St. Louis County councilman estimates taxpayers have paid $23,022 per person to stay at no-bid hotel

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ST. LOUIS COUNTY, Mo. – Fox 2 first told you about the million-dollar contract for the use of a Maryland Heights hotel one week ago today.

Two St. Louis County Councilmen have been asking questions about whether we really had to spend a million dollars during a time when hotels are hurting for business. A fire union, which endorsed St. Louis County Executive Dr. Sam Page in the upcoming election, has defended the expenditure.

St. Louis County reports 52 people have been quarantined at the Hawthorn Suites by Wyndham since the million-dollar contract began March 18.

St. Louis County Councilman Mark Harder calculated we’ve spent $23,022 per person for putting them up an average of eight days for quarantine.

If you break it down per night, Harder calculated that it’s cost taxpayers $3,038.45 per room.

Councilman Harder said original negotiations called for reserving even more hotels.

“I’m glad we didn’t contract with four different hotels, else we’d have four empty hotels, so that’s a good thing,” he said.

Harder determined the total cost for reserving the suites when you include added payroll expenses was $1,197,150.

“It’s our tax money and it’s money we all pay into and we want to make sure it’s getting to the right place,” he said.

Councilman Ernie Trakas has also been fighting for answers and for ways to regain control of spending.

“There was a lot hysteria nationwide actually in terms of projections that now have been exposed as certainly inaccurate at a minimum,” he said.

“In my mind, it points back to why it was so important that the council retain its appropriation authority over the CARES Act funds. If that were in place today, people would have to stand and deliver, otherwise no additional funds would be forthcoming.”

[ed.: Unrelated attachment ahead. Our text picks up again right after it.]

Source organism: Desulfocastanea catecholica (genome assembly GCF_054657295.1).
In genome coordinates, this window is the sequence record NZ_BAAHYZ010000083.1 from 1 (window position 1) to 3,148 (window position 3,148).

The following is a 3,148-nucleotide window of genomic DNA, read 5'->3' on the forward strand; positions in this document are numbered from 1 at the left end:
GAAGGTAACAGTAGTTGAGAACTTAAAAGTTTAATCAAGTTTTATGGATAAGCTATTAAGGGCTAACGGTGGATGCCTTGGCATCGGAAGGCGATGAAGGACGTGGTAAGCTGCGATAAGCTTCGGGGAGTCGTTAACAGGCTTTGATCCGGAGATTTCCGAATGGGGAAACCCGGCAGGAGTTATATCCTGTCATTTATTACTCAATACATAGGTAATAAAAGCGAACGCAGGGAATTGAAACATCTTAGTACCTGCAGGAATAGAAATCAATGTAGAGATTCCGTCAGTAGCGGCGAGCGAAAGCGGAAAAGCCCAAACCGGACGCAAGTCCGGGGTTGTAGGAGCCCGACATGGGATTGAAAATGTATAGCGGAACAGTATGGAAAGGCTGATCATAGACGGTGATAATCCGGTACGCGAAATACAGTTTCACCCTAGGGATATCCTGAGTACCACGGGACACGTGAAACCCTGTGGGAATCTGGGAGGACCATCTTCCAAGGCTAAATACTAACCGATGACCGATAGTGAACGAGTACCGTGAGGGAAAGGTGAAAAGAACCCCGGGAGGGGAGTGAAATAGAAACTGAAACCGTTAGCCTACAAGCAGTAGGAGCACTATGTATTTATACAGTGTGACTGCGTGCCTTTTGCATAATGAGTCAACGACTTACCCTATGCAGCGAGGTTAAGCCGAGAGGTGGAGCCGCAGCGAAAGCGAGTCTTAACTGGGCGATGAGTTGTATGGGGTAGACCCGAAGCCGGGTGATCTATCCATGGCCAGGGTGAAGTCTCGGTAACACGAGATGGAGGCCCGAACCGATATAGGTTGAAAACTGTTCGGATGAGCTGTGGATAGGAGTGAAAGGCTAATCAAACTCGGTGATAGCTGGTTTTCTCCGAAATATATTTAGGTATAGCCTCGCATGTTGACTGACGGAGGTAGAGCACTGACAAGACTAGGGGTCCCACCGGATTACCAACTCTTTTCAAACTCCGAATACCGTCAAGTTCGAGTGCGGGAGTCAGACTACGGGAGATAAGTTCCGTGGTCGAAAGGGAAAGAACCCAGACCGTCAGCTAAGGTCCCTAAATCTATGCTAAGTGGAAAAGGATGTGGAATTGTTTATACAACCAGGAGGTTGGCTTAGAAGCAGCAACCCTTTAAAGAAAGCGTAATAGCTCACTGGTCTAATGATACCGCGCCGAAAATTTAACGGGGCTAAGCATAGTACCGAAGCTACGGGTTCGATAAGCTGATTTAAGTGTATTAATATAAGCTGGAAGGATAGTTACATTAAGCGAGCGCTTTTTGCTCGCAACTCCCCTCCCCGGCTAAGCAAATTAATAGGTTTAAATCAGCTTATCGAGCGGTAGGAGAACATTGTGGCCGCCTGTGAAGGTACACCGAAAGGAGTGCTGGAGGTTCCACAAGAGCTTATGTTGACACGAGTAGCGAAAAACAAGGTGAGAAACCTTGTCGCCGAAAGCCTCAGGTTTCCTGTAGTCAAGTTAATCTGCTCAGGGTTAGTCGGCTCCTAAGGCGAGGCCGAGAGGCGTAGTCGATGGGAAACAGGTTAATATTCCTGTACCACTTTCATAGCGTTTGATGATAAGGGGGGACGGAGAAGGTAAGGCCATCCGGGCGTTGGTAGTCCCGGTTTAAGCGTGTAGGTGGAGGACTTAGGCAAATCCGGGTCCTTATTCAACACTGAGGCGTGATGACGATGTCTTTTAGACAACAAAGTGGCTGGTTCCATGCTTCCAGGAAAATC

A firefighter’s union that endorsed Page defended the office last week. Kurt Becker, a spokesman with the local IAFF, said the county executive acted urgently and proactively.

“The very first time (Page) reached out, his simple question was, ‘What do you guys need? How can we help you? What do you need as first responders need to do this job?’” Becker said.

St Louis County Co-Director of Public Health Spring Schmidt provided a statement this week, adding:

The State asked us to help identify an isolation/quarantine hotel before we even had our first coronavirus case and indicated that they would assist us as it moved forward. The majority of the people who have stayed at the hotel have been COVID-positive, unhoused individuals, and some first responders. The hotel recently has been available to the general public who may need a safe place to isolate to avoid potentially infecting family members.

The primary purpose in blocking out the rooms was to minimize all potential spread of the virus to the general public.

Again, this was preparatory, but the unhoused in particular have no other place to isolate or quarantine for multiple days without causing a major outbreak. Because of the COVID patients, the facility undergoes additional cleaning and care protocols that are above and beyond traditional hotel services.

Spring Schmidt

Fox 2 has learned the County has begun looking into the renegotiation of the hotel contract and other expenditures. We’ll keep you posted on their progress.

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